Decolonizing audiovisual heritage in Europe : Migrant and diasporic lives in national film archives
Brunow, Dagmar, Dr. phil., 1966- (författare)
Linnéuniversitetet, Institutionen för film och litteratur (IFL)
Linnéuniversitetet Fakulteten för konst och humaniora (FKH). Institutionen för film och litteratur (IFL). (creator_code:org_t)
Ingår i: Global Challenges 2018 : Borders, Populism and the Postcolonial Condition - An international conference on critical theory, postcoloniality, migration and populism : Linnaeus University, Växjö, Sweden, 14-16 June 2018.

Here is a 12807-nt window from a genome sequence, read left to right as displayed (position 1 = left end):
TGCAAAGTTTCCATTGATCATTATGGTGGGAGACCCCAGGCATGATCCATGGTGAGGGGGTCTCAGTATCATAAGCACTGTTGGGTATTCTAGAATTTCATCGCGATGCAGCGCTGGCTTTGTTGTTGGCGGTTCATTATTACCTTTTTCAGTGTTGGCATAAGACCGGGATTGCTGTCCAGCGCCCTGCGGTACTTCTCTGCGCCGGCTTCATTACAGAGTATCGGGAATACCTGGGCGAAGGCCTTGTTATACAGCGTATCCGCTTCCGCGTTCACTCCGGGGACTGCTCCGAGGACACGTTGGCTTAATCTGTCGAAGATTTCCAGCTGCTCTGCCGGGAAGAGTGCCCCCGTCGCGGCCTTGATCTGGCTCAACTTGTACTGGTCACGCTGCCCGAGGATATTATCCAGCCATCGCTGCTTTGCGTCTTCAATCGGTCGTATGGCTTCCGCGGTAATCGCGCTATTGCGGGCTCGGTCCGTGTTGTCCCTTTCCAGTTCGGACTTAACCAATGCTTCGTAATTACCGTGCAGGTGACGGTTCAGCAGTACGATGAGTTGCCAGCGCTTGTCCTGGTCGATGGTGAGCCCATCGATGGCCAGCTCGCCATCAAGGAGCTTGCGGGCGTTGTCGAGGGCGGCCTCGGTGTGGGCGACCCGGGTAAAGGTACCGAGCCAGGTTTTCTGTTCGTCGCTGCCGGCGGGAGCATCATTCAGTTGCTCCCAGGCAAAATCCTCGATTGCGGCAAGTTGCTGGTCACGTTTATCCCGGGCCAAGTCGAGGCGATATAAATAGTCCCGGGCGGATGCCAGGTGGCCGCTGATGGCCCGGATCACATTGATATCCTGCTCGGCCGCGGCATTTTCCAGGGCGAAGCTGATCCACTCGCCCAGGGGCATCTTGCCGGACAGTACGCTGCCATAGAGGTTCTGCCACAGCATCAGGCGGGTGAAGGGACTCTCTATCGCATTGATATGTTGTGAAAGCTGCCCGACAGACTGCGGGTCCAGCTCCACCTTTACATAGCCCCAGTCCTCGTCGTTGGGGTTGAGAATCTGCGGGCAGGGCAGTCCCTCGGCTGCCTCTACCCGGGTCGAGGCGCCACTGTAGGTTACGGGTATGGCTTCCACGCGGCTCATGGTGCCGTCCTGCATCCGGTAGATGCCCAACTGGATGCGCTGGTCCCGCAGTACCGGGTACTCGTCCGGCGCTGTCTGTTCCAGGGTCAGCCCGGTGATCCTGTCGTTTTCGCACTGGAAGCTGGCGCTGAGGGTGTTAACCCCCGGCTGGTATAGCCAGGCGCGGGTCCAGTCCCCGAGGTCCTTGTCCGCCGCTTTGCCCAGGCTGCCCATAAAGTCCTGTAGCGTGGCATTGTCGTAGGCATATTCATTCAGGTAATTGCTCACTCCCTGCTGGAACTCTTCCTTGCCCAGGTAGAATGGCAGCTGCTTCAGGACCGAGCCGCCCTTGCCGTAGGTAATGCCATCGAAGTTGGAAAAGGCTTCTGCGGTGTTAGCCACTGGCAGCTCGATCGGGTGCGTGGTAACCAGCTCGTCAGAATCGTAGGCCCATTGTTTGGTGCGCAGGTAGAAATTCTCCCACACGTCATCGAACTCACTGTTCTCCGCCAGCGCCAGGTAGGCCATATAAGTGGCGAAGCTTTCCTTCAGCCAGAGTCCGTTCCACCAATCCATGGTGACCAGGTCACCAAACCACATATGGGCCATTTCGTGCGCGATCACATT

We cannot speak of the past without the archive, Stuart Hall famously stated. The archive, now a buzzword in the arts and humanities, cannot be conceptualised without taking power relations into account (Foucault, Derrida, Stoler). In his keynote “Whose Heritage” (1999), Hall points at the hegemonic whiteness and at the interests of the middle class invested in the creation of heritage and memory in the UK. In recent years, many heritage institutions in Europe have started to emphasize the (albeit problematic) notion of “diversity” as a fundamental requirement for their work. However, when it comes to the impact of digitisation on audiovisual heritage, a post-colonial perspective is still missing. This paper, which is part of my research project “The Cultural Heritage of Moving Images” (financed by the Swedish Research Council, 2016-18), looks at the ways national film archives in the UK and Sweden try to face the challenges involved in carving out a discursive space for migrant and diasporic memories. Arguing that it is not enough to merely “insert” these memories into the hegemonic narrative, it will discuss ways of decentering the audiovisual heritage of the nation. My paper will look at archival approaches to avoiding essentialism and dealing with the politics of representation in film images into which a colonial gaze is already inscribed. How can the colonial gaze be foregrounded (or subverted) when creating access to film collections through online curation? This paper argues for the need of the archivists to take a self-reflexive stand which highlights the role of the archive as an agent in its own right.